"It's Always Sunny In Philadelphia" has broken a lot of television rules over the years, with its assault on societal mores, racial boundaries and religious taboos. Like a demented, extreme "Seinfeld," its stars are all fundamentally selfish, and, in pushing past its bourgeois New Yorker predecessor, must seem inherently unlikable to any prudish stranger to masochism.
Now, the next frontier: getting fat.
Series co-creator Rob McElhenney, who stars as the self-absorbed, very vain Mac on the show, gained 50 pounds for the upcoming season, creating a juicy storyline which sees his character try to deal with the sudden onset of obesity. But his intention wasn't just to nail some easy fat jokes; at the Television Critics Association tour over the weekend, McElhenney said he was trying to make a statement with his expanded waistline.
"It came when I was watching a very popular sitcom, and I noticed the people were getting better and better looking as the seasons were going on," McElhenney said (via TV Guide). "I always thought that what we were trying to do on Sunny was the deconstruction of the sitcom."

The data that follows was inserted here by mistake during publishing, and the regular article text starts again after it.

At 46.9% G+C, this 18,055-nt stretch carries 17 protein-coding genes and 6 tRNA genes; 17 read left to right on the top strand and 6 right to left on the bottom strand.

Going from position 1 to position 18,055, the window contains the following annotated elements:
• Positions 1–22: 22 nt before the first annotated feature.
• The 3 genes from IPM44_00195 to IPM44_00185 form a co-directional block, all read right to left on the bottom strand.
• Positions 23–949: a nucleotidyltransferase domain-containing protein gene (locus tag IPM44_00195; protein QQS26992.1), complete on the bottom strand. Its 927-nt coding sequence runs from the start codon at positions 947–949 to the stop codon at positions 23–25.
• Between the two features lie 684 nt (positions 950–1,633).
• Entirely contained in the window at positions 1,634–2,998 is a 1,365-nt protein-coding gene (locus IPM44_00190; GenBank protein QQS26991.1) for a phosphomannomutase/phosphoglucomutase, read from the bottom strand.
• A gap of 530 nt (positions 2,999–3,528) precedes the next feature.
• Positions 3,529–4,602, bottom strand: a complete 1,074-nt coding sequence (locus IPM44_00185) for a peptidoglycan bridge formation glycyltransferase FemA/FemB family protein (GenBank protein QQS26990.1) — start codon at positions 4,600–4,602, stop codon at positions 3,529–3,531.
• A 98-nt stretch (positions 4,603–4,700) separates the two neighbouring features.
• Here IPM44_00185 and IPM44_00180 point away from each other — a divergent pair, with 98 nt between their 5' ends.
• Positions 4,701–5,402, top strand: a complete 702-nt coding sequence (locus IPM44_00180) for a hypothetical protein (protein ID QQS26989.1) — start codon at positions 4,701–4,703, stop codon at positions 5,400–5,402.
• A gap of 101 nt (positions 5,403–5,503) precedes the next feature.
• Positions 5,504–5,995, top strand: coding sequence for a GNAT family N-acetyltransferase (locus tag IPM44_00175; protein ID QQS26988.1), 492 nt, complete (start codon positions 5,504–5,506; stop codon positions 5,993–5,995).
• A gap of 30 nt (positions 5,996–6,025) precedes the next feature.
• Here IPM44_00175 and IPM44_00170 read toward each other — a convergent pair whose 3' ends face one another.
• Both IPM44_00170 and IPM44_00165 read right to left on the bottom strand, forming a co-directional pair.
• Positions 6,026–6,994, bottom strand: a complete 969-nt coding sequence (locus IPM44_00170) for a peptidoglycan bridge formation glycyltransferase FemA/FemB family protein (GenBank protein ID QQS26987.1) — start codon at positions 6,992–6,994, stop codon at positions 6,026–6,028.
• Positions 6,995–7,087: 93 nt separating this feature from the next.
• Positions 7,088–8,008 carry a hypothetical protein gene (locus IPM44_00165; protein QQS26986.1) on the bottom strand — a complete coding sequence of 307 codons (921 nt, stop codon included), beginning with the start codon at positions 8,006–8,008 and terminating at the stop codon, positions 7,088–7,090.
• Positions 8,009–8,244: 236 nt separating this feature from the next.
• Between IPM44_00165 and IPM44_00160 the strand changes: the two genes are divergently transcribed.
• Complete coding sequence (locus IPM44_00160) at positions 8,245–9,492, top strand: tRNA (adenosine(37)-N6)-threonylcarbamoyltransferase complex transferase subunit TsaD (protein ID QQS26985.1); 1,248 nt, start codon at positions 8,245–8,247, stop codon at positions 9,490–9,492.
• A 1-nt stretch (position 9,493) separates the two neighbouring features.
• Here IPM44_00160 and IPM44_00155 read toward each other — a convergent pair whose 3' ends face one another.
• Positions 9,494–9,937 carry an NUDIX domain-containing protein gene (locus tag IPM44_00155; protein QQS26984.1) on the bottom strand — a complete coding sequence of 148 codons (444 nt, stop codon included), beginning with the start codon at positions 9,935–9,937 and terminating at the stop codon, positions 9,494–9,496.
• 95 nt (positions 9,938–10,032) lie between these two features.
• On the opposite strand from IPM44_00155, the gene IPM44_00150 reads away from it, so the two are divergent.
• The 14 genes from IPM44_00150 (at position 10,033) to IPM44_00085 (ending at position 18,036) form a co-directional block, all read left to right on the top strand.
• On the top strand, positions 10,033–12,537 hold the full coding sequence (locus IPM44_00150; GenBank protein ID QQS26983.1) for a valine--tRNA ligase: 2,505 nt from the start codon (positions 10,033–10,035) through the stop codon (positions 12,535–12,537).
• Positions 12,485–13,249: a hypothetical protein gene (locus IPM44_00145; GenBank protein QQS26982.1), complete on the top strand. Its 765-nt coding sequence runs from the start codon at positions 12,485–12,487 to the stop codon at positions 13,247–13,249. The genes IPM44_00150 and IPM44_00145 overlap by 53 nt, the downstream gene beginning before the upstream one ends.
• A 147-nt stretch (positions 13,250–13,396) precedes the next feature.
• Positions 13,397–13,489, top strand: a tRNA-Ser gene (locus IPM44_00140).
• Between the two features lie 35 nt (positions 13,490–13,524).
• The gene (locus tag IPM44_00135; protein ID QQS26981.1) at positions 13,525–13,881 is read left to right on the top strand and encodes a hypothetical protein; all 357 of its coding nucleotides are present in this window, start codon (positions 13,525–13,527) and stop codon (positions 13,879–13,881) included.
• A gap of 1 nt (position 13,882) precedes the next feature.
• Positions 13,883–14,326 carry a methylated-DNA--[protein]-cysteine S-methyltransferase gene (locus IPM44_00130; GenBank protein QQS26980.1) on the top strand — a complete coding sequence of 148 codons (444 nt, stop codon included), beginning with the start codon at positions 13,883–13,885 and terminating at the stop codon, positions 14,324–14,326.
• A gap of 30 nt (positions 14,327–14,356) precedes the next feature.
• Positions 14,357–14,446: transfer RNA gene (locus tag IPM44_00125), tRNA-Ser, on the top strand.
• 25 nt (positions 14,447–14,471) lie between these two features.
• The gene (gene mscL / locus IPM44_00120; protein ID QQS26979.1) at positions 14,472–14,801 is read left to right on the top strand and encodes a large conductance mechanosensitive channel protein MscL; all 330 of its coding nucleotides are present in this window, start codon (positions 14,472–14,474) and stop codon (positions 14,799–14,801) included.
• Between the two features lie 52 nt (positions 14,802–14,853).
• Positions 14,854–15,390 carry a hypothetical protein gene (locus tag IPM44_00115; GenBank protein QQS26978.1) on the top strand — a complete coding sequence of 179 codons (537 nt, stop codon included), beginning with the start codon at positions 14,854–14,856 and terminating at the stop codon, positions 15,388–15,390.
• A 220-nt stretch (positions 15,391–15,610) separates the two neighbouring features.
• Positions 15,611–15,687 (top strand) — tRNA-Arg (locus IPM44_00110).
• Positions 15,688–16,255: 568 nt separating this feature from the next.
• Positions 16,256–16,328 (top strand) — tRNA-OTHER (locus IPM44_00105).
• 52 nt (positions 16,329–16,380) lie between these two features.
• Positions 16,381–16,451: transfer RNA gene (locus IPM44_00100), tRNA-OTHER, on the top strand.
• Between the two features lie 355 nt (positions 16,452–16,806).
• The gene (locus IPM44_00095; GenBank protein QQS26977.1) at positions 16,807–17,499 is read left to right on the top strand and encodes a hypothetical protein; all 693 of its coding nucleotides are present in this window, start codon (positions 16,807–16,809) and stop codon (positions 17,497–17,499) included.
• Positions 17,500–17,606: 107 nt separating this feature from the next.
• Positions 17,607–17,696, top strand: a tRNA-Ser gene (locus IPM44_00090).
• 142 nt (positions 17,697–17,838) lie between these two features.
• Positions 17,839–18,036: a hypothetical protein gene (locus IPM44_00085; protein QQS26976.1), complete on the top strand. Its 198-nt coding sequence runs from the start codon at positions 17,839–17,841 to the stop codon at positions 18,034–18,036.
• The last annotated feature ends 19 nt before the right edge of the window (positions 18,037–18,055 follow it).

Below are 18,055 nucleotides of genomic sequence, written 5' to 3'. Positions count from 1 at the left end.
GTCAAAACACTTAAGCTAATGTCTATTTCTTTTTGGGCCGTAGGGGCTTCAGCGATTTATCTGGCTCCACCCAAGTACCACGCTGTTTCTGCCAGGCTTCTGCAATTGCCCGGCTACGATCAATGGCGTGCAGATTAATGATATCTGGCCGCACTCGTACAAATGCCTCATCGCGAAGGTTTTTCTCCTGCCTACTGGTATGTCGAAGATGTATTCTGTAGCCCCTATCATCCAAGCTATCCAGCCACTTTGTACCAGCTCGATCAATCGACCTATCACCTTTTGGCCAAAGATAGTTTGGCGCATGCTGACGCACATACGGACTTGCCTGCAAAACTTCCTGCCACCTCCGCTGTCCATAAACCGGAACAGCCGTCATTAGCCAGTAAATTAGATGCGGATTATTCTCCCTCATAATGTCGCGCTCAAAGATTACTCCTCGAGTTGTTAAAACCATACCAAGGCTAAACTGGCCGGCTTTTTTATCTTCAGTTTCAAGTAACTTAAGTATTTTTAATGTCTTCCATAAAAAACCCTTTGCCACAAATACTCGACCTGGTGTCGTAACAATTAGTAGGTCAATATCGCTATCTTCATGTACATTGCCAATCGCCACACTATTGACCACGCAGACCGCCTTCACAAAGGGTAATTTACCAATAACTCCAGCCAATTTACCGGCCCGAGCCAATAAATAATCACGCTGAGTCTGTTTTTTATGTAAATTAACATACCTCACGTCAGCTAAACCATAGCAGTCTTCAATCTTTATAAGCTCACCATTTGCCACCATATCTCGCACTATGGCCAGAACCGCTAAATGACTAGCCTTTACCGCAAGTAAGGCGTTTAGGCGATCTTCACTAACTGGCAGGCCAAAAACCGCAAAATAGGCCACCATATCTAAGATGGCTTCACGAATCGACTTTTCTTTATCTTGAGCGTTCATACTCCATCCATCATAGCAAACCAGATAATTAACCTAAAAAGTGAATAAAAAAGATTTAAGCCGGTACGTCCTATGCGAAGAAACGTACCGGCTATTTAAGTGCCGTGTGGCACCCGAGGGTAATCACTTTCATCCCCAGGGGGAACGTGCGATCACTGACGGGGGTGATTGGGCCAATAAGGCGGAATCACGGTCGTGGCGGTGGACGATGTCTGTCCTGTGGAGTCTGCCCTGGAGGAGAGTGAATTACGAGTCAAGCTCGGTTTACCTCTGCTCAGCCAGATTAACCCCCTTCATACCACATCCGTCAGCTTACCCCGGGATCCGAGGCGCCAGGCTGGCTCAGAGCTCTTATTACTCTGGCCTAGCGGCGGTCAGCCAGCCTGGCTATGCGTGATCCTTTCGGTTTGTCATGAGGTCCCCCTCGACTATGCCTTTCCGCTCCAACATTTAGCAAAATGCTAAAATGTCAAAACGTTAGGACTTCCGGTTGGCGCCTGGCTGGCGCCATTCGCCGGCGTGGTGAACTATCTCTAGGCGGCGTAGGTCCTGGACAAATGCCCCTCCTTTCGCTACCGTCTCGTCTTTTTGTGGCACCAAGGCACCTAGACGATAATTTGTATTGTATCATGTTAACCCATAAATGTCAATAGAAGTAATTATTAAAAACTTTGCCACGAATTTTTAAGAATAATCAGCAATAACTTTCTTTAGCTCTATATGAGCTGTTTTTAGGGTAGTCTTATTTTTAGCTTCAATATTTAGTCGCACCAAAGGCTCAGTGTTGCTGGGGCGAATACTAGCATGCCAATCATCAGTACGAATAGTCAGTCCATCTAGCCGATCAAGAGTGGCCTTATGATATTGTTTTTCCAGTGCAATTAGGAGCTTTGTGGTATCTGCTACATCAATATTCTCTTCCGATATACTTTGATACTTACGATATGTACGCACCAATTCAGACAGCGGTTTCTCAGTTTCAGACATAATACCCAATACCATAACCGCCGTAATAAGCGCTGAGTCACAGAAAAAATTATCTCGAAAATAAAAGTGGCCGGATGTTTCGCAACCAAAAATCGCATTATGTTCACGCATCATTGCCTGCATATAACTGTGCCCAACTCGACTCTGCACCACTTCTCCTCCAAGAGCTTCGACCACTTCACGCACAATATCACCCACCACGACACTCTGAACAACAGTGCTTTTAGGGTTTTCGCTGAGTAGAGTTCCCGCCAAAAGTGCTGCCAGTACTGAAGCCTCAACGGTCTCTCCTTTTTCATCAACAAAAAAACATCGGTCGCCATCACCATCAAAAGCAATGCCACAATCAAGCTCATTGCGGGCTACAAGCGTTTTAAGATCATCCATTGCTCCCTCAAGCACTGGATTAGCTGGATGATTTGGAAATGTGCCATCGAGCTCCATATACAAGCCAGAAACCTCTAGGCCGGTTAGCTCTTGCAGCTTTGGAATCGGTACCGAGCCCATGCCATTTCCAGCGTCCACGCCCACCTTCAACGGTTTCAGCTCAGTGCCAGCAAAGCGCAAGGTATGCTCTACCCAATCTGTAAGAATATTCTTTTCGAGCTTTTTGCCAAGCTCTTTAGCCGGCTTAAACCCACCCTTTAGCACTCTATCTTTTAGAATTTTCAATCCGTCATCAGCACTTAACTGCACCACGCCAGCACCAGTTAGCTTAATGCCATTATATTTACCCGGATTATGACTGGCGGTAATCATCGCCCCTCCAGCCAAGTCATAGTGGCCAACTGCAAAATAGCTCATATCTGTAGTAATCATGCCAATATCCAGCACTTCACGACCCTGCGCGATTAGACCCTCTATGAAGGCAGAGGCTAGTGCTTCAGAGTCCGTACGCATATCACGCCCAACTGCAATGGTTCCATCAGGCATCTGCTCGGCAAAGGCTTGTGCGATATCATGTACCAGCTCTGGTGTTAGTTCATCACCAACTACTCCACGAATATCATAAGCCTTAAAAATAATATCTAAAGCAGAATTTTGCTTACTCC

To get there, McElhenney said that he ate 5,000 calories a day; he has since lost 20-25 pounds, but is still a far ways from his old weight.
Its a similar sentiment to one he gave to Collider in July, and part of a larger theme for the show. Operating on a tight budget, the crew, which also includes Charlie Day, Glenn Howerton and Katilin Olson, tried to bring the sitcom back to its basics.
"Our philosophy from the very beginning is when you're making a situation comedy that it really is just a group of people sitting in a room talking to each other," McElhenney (via The Hollywood Reporter). "We thought, 'Well, let's just figure out a way to do that as cheap as possible... we just wanted to break it down to its basics."
The series was just renewed for another two seasons, which will bring it up to nine go-rounds on FX.
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